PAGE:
Around the world, there are clay-colored thrushes, island thrushes, creamy-bellied thrushes, rufous-backed robins, bare-eyed thrushes, Siberian thrushes and common (Eurasian) blackbirds. These and more all are closely related to our American robin.
Apparently robins are on to something. They have been spectacularly successful.
I don't think anyone living in the Rogue Valley this winter would disagree. We have been invaded by a hundred thousand robins or more. It started about mid-October with the ripening of a bountiful crop of madrone berries. The valley colored up with both berries and the robins and waxwings that followed. At times, a given hillside would come alive with a cacophony of sounds, including a variety of calls and fragments of song as they swarmed over the madrones. New birds arrived. Others departed. Given the numbers, air traffic control would have been helpful. After a couple of days and the berries depleted, they quickly find other hillsides to mob.
Each day as shadows begin to lengthen across the valley, they lift off in numbers. Robins do not fly in tight flocks as do waxwings or starlings. Instead, they fly high and widely spaced. A great many head to the large roost along the Rogue River where 50,000 and more gather nightly. A second smaller roost has formed along Bear Creek just south of Medford. I'm sure there are others scattered about the valley.
If you missed the show in the foothills and at the roosts, you now have a second chance. They are now carpeting pastures and lawns. With the madrone berry crop having been harvested, they change their feeding behavior, trading sweets for meat. It is now worms and other invertebrates that feed the horde.
Where do they all come from? Some I suspect are local birds, but others come from across Oregon. At Crater Lake in the summer, you will find robins around the edges of the mountain meadows at timberline. You will find them in open forests, backyards and the high desert, too. As I said earlier, robins are quite successful.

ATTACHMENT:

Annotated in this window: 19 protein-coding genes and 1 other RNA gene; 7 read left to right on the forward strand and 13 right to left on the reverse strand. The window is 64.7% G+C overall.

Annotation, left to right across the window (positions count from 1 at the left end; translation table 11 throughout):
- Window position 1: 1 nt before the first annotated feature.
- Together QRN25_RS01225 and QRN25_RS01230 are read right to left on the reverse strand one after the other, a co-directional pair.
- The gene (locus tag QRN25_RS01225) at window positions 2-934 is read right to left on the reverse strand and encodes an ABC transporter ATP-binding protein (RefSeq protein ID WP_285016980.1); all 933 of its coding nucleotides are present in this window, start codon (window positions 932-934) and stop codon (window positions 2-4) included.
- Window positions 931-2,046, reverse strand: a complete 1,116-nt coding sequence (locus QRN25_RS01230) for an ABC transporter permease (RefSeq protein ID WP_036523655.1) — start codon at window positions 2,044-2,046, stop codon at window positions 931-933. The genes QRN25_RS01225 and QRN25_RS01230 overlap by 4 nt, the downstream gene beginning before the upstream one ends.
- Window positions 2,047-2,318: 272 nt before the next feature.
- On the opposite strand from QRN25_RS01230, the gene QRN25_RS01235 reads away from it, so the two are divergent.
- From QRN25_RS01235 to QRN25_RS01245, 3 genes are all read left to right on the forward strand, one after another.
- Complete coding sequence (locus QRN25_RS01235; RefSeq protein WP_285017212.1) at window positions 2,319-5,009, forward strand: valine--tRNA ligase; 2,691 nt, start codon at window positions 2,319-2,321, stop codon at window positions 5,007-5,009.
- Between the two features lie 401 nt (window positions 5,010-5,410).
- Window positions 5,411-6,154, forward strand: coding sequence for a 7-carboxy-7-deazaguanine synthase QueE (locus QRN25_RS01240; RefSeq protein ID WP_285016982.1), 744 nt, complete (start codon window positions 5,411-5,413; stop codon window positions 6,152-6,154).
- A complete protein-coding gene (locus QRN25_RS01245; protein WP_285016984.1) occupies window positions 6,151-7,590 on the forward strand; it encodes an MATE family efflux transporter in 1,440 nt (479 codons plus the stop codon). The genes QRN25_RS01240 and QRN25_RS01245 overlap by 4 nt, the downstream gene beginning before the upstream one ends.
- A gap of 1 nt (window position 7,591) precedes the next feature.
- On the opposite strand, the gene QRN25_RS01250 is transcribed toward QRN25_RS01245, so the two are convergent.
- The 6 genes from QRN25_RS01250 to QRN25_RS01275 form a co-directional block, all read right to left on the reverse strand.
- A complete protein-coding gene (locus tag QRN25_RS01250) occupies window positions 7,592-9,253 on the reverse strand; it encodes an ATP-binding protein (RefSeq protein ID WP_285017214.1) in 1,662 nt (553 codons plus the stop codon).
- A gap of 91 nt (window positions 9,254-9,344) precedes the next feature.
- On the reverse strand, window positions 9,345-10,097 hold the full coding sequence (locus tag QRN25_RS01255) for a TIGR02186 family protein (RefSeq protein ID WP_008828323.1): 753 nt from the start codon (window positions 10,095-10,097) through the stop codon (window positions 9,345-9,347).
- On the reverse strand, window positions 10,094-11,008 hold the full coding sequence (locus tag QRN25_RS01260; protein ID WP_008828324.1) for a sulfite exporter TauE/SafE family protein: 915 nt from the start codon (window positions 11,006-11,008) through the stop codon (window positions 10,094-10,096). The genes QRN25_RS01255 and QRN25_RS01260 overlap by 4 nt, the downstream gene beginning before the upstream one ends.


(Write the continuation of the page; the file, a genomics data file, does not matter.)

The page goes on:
Many come from even farther away. Not only are they found in diverse habitats in Oregon, their range in the west extends north all the way to Nome and the Yukon.
Take a careful look at the individuals in your yard. Some are quite pale; others dark. Some have bright white corners to their tail; other not. Some have a bold striped throat; others faded. These subtle differences betray their diverse origins. In winters such as this, the flocks are a mix of birds from all over.
In fall, they seek the best foraging opportunities to sustain them through the winter. In some years, many pause only briefly in the Rogue Valley. On they go into Northern California, perhaps to the foothills of the Sierra Nevada or the Klamath River canyon, gathering wherever dining is best. In other years, the large flocks may not make it this far south if points north provide abundant fare. This winter, our backyard is the place to be because of the heavy madrone berry crop.
Sometime in February, we will lose our guests with the approach of spring. What about next year? It's anyone's guess. But keep your eyes on the madrones.
Stewart Janes is a biology professor at Southern Oregon University. He can be reached at firstname.lastname@example.org.